Word today that WB was serious about developing a Justice League movie was met with at least as much derision as it was excitement, many people feeling this was a knee-jerk reaction to the success of The Avengers.

The studio, Variety or Mark Millar can all claim that this has been in development for some time, but the timing does seem a little... convenient.

Whatever the situation, when looking at the notion of a Justice League film it becomes extremely difficult to imagine how it's going to work beyond the action level. Now granted you're in safe territory if you start with Superman as there isn't all that much you need to know about him that isn't already in our collective DNA - though one does have to wait to see what the collaboration of Henry Cavill and Zack Snyder will bring.

Batman? Well, sure, if you're basing it on the interpretation created between Christopher Nolan and Christian Bale, it would be incredible. But THAT take on the character comes to a close with this summer's The Dark Knight Rises, and Bale has made it clear that he won't be continuing in the role without Nolan calling the shots, and Nolan, in turn, has apparently shot his Bat-load. Still, one might be able to assume that whoever would be wearing the cowl would do their best to keep that dark and brooding interpretation alive.

So far, so good.

Green Lantern? Yes, the character starred in a $200 million film that virtually nobody saw, but there remains the image of Ryan Reynolds as Hal Jordan, and it wouldn't be a bad thing at all to have him reprise the role and bring a bit of continuity to a Justice League film. Besides, as he demonstrated in Safe House, Reynolds is becoming more comfortable with action.

The Flash? With no disrespect intended for the comic or the character's fans, as far as the MAINSTREAM audience is concerned, this is a guy who runs fast. And that's it. There is definitely a need to get to know Barry Allen as a man before he is transformed into the scarlet speedster.

Aquaman? Sadly, mostly remembered for Super Friends and the brunt of pop culture jokes ever since, though there's a bit of a cool factor generated from all the movie talk on HBO's Entourage.

Wonder Woman? Probably the easiest of the group to establish without too much background. Plus, not to be a sexist pig, but the costume is the first thing that comes to mind and a woman kicking ass IN that costume is the second. Gina Carano, anyone?

Now WB reportedly has Flash and Wonder Woman scripts in development, but the impression given by reports is that Justice League is likely to precede them. If that is indeed the intent, that's where the problem is likely to stem from.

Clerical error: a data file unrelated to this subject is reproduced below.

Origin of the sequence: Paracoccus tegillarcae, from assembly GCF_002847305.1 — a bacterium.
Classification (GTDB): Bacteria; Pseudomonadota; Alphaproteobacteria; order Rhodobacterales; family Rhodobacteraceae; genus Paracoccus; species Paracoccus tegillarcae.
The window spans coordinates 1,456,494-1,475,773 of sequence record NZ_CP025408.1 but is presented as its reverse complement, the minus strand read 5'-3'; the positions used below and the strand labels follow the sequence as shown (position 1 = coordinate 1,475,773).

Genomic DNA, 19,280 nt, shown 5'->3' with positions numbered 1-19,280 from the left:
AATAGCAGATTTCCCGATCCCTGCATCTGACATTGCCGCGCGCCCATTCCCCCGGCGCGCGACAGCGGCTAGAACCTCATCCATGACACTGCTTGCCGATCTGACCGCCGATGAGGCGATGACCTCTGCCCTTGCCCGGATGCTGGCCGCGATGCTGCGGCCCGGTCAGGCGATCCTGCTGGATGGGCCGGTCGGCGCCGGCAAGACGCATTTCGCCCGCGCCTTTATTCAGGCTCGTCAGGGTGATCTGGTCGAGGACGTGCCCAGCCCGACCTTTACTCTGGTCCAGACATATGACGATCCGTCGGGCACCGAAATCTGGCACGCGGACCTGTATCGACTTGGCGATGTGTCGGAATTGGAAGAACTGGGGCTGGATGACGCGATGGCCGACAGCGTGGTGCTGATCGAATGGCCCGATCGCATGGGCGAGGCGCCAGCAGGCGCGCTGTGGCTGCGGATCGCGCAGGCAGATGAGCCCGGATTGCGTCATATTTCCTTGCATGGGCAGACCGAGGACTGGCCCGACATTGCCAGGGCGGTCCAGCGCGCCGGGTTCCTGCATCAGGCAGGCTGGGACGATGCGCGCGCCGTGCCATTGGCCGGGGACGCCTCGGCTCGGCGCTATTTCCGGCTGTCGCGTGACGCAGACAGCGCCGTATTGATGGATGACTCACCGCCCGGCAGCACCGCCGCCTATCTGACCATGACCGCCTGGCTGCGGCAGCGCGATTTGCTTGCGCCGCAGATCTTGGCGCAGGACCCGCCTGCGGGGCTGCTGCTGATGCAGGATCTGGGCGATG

Naturally the response to WB/DC Entertainment doing individual films leading to Justice League would merely result in the chorus screaming "rip-off," but there is a reason that The Avengers worked for audiences around the world: those audience members came to it with knowledge of who these characters were, whether it was through theatrical or home viewings of the Iron Man films, The Incredible Hulk, Thor and Captain America. This, in turn allowed things to move briskly without too much set up of who's who (although they were all given strong introductions). A Justice League film - which should be a full ensemble piece as opposed to Superman and Batman leading the charge with a bunch of supporting players - would be challenged to successfully establish who these people are as individuals before we see them interacting as a team.

What WB/DC has in its aresenal that Marvel simply DOESN'T have, is the World's Finest combination of Superman and Batman. Mainstays as a team for decades on radio, in comics and in animation, these two characters who are so diametrically opposed yet inextricably linked, would, under the right creative hands, ignite the big screen in a live action adventure. Maybe a similar pairing from Marvel is slipping my mind, but somehow Luke Cage and Iron Fist don't bring with them the same cache.

On paper a Justice League movie may sound ideal corporately speaking, but there would be much more to be gained in the long run by bringing Superman and Batman together initially, which could in turn pave the way for an expanding DCU on the big screen.

What are your thoughts on the subject? Please sound off below.

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Member Since 11/24/2008
Filed Under "Justice League" 6/6/2012
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